"Howard knew the work he was doing was good. He had no false modesty and like most artists, he managed to be both sure of himself and insecure at the same time… But it hardly mattered, really, how he did it. It was all part of the magic I believed in. The magic only Howard could make.” x
Over 20 years after he conceived the story and wrote the score for Aladdin, Howard Ashman has been nominated for Best Original Score at the 2014 Tony Awards this week. This is his last chance at a Tony.
When Howard left this world, the score to Aladdin was completed by his song-writing partner Alan Menken alongside lyricist Tim Rice; three songs were included in the film from the original score, and three from the Rice score. Howard was nominated for two Academy Awards for Best Song. He lost the award to Rice.
The Broadway staging of Aladdin is being called the best Disney musical staging since The Lion King (which was the best Disney musical staging since Ashman’s Beauty and the Beast). This may be true, but it is so much more. The three Ashman songs that were not included in the film have been reworked into the story and included in the Broadway show. Of those three songs, there is one of the most beloved, and heartbreaking, songs of the entire Ashman repertoire.
Proud of Your Boy could have possibly won him the Oscar had it appeared in the film, but it may just win him the Tony. The genuine and innocent tragic beauty so often seen in the best Ashman ballads is at its most elemental here. A young man pleads for redemption, redemption for his flaws, flaws for which he needn’t apologize. But the listener is an abstract, an other; an angelic yet absent mother-figure unable to comfort her hurting son. And oh what hurt. Just like Smile's Disneyland, Proud of Your Boy exists almost in another realm of understanding. We feel the meaning, as if we were a hurt and lonely child in need of comfort once more.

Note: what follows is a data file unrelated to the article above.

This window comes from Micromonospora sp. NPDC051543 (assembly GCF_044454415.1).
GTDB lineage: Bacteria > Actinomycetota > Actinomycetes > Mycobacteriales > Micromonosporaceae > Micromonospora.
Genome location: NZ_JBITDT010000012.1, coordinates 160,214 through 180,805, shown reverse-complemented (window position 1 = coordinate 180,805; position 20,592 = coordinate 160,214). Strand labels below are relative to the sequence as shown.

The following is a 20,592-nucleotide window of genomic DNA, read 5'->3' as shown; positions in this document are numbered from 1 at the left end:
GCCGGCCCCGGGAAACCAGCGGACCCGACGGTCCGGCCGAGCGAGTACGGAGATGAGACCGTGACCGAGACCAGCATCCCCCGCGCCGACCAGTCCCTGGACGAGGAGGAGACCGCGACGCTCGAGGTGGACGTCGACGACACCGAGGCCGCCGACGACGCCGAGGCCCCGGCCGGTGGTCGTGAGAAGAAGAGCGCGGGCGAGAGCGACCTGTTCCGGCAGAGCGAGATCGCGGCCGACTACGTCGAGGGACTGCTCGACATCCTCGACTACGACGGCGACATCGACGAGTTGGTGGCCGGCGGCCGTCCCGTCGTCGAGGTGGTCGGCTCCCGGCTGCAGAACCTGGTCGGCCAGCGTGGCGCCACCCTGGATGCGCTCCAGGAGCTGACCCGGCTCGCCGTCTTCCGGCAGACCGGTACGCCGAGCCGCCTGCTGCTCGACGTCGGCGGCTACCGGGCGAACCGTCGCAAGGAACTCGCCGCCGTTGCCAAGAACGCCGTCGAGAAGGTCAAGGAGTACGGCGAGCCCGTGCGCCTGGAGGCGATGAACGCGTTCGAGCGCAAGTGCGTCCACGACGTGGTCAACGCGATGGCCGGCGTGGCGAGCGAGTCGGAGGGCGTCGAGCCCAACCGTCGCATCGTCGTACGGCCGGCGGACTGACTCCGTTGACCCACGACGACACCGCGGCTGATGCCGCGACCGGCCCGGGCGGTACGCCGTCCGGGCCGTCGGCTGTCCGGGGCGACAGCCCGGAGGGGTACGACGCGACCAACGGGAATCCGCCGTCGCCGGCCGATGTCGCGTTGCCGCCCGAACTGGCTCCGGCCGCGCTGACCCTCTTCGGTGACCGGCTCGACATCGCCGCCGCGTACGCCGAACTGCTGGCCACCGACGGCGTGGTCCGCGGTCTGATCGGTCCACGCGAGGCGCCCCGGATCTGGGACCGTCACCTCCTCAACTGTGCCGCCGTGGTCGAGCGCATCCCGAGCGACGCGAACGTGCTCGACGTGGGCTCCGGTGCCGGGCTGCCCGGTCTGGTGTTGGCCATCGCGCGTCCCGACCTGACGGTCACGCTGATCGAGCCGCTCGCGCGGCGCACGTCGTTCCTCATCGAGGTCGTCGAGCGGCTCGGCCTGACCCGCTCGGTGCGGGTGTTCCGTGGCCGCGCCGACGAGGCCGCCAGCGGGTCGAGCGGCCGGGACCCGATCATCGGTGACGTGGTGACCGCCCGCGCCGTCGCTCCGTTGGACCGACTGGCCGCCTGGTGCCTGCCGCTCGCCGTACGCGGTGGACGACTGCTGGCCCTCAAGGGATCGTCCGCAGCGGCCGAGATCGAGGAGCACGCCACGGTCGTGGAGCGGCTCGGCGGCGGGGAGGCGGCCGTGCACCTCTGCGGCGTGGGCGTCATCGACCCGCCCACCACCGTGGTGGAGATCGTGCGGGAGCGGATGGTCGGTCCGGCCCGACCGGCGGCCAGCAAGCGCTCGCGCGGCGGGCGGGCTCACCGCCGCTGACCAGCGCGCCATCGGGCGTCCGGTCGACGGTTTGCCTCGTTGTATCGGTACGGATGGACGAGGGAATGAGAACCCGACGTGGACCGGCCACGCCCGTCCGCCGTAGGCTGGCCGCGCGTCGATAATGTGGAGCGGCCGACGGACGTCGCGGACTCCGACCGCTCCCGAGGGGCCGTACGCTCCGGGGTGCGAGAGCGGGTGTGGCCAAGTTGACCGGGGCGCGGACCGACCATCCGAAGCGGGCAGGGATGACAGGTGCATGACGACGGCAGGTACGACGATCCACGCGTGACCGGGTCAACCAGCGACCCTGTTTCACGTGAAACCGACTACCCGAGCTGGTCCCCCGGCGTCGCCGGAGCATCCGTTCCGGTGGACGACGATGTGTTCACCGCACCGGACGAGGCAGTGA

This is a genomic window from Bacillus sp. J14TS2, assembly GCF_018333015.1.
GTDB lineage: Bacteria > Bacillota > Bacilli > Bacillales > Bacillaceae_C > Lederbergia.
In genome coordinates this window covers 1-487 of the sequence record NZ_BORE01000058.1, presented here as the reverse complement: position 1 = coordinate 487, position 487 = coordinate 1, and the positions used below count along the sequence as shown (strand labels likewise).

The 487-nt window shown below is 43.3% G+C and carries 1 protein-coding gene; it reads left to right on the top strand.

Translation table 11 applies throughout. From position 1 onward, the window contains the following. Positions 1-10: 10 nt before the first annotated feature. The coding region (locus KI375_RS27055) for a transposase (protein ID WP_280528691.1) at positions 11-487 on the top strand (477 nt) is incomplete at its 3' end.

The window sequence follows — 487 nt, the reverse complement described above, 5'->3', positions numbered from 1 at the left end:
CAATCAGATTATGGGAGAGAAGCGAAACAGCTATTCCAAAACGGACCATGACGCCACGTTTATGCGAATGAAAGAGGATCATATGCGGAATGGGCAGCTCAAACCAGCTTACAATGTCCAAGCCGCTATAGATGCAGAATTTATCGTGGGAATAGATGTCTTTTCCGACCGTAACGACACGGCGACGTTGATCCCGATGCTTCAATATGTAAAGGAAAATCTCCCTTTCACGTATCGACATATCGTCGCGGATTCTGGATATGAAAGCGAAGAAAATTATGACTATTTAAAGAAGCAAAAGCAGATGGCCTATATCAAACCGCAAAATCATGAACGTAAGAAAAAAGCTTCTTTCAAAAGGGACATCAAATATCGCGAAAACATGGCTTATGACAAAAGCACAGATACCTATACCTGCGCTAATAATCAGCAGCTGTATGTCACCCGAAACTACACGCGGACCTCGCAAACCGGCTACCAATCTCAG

We all mess up, screw up, and we all need someone to be proud of us for who we are anyway. Well, Howard, I am proud of you. We are so, so proud of you. Your art never stops effecting people in very profound ways. Now Howard’s own sort of redemption is playing out, every night, when those rejected songs are given their rightful place in the ears and hearts of adoring theatregoers.
Every night, life is finally breathed into those unsung songs, long forgotten and dormant for all those years. It cannot be expressed how much this means. How wonderful that Howard’s vision is being played out in those few precious, honest moments on stage every night. In a beautiful and profound moment of stillness and calm, Howard’s light shines, it burns.
When I hear Proud of Your Boy, it makes me think of Howard. How he must have wished this song would make it into a production he knew he would never see completed. How he poured out his soul into this character, this reflection, this moment of truth in what turned out to be a very flashy show. But at heart, this text, and this medium, is an internal experience. When theatre truly reaches greatness, it has the ability to show us a reflection of ourselves. Howard created that moment in Aladdin. Just like Aladdin, he was a child at heart.
The meaning of this Tony nomination is two-fold. Many fans feel that because his iconic work Little Shop of Horrors was never eligible for any Tony Awards, he is most deserving of this recognition from the authorities of the medium to which he dedicated, and gifted, so much. We hope, but we know that truly, this is enough. Just that Howard’s work is coming to life and effecting people in new ways is enough. But we hope.